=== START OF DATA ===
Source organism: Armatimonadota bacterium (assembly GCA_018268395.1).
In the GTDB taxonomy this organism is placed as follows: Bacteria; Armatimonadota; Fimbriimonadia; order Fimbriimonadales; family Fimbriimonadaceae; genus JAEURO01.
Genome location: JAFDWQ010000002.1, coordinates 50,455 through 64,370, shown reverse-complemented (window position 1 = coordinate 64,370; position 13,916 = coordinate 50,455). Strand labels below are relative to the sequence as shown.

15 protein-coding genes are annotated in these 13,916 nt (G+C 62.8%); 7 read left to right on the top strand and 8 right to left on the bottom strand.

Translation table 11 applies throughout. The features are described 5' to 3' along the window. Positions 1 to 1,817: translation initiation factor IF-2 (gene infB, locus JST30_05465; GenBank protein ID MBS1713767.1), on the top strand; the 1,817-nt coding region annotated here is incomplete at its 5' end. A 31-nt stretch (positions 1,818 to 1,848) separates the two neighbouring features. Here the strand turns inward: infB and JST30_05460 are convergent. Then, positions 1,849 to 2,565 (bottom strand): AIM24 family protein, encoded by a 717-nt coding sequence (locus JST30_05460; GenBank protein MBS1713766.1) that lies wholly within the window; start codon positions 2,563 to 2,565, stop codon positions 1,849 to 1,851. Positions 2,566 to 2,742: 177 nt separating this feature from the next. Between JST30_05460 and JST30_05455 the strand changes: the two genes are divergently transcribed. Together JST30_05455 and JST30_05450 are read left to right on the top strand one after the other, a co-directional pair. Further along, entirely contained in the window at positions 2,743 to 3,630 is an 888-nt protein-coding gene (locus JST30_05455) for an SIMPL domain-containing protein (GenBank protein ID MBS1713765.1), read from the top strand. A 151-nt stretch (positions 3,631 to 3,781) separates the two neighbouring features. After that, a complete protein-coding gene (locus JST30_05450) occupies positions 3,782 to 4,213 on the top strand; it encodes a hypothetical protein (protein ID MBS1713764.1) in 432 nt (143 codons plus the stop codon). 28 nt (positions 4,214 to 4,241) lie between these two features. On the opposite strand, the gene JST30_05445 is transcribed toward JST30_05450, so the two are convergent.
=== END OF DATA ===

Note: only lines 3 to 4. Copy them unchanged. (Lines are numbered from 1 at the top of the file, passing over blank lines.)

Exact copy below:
Genome location: JAFDWQ010000002.1, coordinates 50,455 through 64,370, shown reverse-complemented (window position 1 = coordinate 64,370; position 13,916 = coordinate 50,455). Strand labels below are relative to the sequence as shown.

15 protein-coding genes are annotated in these 13,916 nt (G+C 62.8%); 7 read left to right on the top strand and 8 right to left on the bottom strand.